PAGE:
“The Fenwick experience that changed me was Kairos,”
Blakeney ’18, who plays football with his twin brother, Lorente, at
Trinity International University in Deerfield, IL, where he is majoring in
health science. “Before attending the trip, I had my doubts on whether I would
even enjoy myself. I ended up reconnecting with a lot of people I used to talk
to and meeting people who I’d never had a conversation with before.” The
Blakeney brothers grew up in Chicago and attended Washington Irving Elementary
Rachel McCarthy ’17, an English literature/psychology double major at Illinois Wesleyan University, adds: “To me, Kairos was a powerful experience of acceptance and healing.” Ms. McCarthy grew up in Riverside and attended St. Mary School there.
Determining the “best” is a
notoriously complicated task. Is the best team the one with the most wins? The
one with the most potential? The one that wins the last game? The one that won
the most consistently?
This is no less challenging in
classes. Are good students the ones with the best scores; with the clearest understanding
of the material; or with the most original thought? What of those who ask the
best questions? The list goes on.
As a teacher of morality, the task
becomes even more complicated. Some students are standouts, not because they
always get the questions right on the tests, but because they have lived through
difficulty and grasp immediately the significance of moral issues. Others have
a deep, personal commitment to faith and justice: They innately grasp what it
means to be good and raise the level of discussion, but can’t always explain
their convictions perfectly. Others still have a nuanced grasp of ideas and ace
the tests but demonstrate no real commitment to enacting justice in their
lives. Which of those is the best?
All of this is to say that a theology class remains a great equalizer in Catholic education. Everyone, regardless of personal beliefs and upbringing, needs to wrestle with the big-picture questions of life. Does God exist or not? If so, who or what is God? What is a just world? What counts as a life well lived? No one can afford to live the “unexamined life.”
Because the subject matter is
usually beyond all of us (God), everyone needs to reach beyond themselves and
question their assumptions about reality. Yet it is also deeply personal — who
am I? What does it mean to be me? What is my relation to God, neighbor,
society? How will I know that I have lived well? Some of the highest achieving
students struggle tremendously with that kind of introspection, while some of
the lowest achievers soar.
At the end of the day, theology is
an excellent subject to help develop humility because you face an unconquerable
task. Calculus and grammar can be mastered, but not theology. Its subject is a
transcendent God who is infinitely more complex than the human mind can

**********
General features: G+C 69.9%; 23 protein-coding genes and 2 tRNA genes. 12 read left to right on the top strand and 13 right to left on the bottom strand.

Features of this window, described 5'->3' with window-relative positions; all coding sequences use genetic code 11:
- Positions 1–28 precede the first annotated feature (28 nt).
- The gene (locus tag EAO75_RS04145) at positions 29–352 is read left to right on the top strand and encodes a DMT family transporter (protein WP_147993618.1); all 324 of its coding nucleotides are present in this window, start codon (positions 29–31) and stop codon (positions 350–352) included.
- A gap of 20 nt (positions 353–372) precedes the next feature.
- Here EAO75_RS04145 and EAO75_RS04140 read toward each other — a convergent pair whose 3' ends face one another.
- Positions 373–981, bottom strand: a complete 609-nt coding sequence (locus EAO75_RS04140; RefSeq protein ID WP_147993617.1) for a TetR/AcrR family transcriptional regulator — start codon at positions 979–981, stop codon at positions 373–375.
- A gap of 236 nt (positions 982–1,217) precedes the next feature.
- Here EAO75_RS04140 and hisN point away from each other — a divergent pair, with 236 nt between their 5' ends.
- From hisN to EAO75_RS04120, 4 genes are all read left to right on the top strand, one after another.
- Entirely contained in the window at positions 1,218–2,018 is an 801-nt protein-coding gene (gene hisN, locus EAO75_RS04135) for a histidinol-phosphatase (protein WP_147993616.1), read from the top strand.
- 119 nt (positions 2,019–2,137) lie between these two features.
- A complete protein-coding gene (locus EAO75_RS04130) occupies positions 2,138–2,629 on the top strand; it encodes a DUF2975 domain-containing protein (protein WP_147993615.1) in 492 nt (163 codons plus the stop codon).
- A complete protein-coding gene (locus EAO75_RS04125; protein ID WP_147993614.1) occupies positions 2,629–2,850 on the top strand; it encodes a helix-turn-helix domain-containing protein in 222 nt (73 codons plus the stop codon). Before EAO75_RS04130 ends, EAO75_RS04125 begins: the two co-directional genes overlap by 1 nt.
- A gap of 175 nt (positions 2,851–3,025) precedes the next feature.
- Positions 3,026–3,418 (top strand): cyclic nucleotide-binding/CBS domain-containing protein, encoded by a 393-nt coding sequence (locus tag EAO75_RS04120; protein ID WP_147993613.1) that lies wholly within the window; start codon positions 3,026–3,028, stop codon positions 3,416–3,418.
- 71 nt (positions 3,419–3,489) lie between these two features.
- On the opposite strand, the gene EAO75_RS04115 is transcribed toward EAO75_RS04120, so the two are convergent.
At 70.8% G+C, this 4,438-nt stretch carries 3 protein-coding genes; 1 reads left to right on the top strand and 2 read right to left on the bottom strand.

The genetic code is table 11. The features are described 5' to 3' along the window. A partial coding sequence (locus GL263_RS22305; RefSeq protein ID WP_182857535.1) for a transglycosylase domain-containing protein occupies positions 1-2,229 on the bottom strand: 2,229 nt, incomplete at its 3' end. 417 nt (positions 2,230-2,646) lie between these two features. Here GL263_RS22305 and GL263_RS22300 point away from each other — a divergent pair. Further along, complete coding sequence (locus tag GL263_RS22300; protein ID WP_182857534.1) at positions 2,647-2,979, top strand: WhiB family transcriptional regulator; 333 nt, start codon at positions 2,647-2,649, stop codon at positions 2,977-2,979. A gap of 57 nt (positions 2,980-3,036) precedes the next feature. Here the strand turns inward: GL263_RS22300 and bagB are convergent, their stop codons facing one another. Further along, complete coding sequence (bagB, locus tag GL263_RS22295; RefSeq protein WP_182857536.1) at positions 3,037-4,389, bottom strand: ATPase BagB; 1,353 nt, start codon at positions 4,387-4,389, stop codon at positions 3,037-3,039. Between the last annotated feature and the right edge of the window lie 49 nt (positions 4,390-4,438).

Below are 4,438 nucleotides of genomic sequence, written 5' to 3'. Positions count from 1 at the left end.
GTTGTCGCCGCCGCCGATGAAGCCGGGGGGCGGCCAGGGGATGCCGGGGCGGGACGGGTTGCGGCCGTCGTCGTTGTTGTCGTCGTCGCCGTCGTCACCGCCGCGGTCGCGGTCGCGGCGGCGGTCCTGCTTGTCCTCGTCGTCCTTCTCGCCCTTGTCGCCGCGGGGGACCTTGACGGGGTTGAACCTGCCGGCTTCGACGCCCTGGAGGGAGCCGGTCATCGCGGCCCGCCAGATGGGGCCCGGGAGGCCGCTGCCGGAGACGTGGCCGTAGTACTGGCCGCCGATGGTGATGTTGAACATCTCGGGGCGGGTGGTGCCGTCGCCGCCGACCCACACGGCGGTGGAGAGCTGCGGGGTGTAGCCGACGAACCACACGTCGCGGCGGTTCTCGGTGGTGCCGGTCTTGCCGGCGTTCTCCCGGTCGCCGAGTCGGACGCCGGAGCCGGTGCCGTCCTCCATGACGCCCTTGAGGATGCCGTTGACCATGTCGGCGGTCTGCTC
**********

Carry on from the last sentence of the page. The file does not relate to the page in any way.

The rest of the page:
understand. We can learn many truths about God and come to a deep understanding
of and relationship with God, but we cannot tame God. No matter how brilliant,
good, insightful, original or articulate we are, we remain equal as short-lived
creatures before the one who simply is.
Perhaps the students who grasp this,
who know precisely what it is that they do not comprehend, are the best ones of
All Fenwick students, regardless of religious affiliation, study four years of Theology:
Theology I: Scripture
Theolgy II: The Mission of Jesus Christ and Sacraments
Theology III: Moral Theology
Theology IV: Interreligious Dialog (may be taken for college credit) and Dominican Spirituality
“How Fenwick Students Minister to Others” (Fall 2018 Friar Reporter, beginning on page 6).
Renaissance Man: Clevelander, Golden Apple winner and Fenwick Theology/Film Teacher for the past 12 years, Mr. Paulett also is a writer, musician and theater aficionado.
What is your educational background?
JP: My undergraduate degree was in Linguistics and Classical Languages from Georgetown University. I have a Master’s degree in Theology from Felician University and an MFA in Creative Writing from Antioch University. During my Golden Apple Sabbatical, I began a doctoral program in religious studies at Northwestern University.
What did you do prior to becoming a teacher at Fenwick?
JP: I taught for 10 years while I was in my twenties — at Lake Catholic High School in Cleveland and then at Kent State University, where I was doing doctoral work in theater and film. I then left teaching for family reasons and went into business. I had planned to work in business for two years but it turned into 25 years. I had always planned to return to teaching. When my daughter was through college, I had my opportunity and joined Fenwick.
What are you currently reading for enjoyment?
JP: I always have several books going at the same time. Right now, I am reading David Brooks’ new book The Second Mountain: The Quest for a Moral Life. I am also reading a history of the Second World War in the Aleutian Islands. Rounding that out is Wasn’t That a Time? — the story of the folk singing group The Weavers.
What interests do you pursue outside of the classroom?
JP: I am a theater fanatic. In most weeks, I attend two or three performances. I love opera and subscribe to the Lyric Opera. I also subscribe to the Chicago Symphony, the Music of the Baroque and three theater companies. I fill in the other nights with smaller theaters and films at the Gene Siskel Center. I am a writer (I have four books published) and am active writing almost every day. I have a new book in progress that I hope to finish by fall. I play music (guitar, banjo, mandolin) and usually pick up an instrument for a few minutes every day.
To what teams and/or clubs did you belong as a student?
JP: When I was in high school [at St. Ignatius in Cleveland], I was a member of the Debate Team and was fortunate to have some success. I was also in the theater. I acted in several plays and, during my senior year, wrote and directed a play. I sang in the choir and played in a rock band. I was a dreadful athlete and got cut from every sport I attempted. I wrote for the school newspaper and, for a while, published an underground newspaper. The teachers caught me running this off on the mimeograph machine and the paper was ended.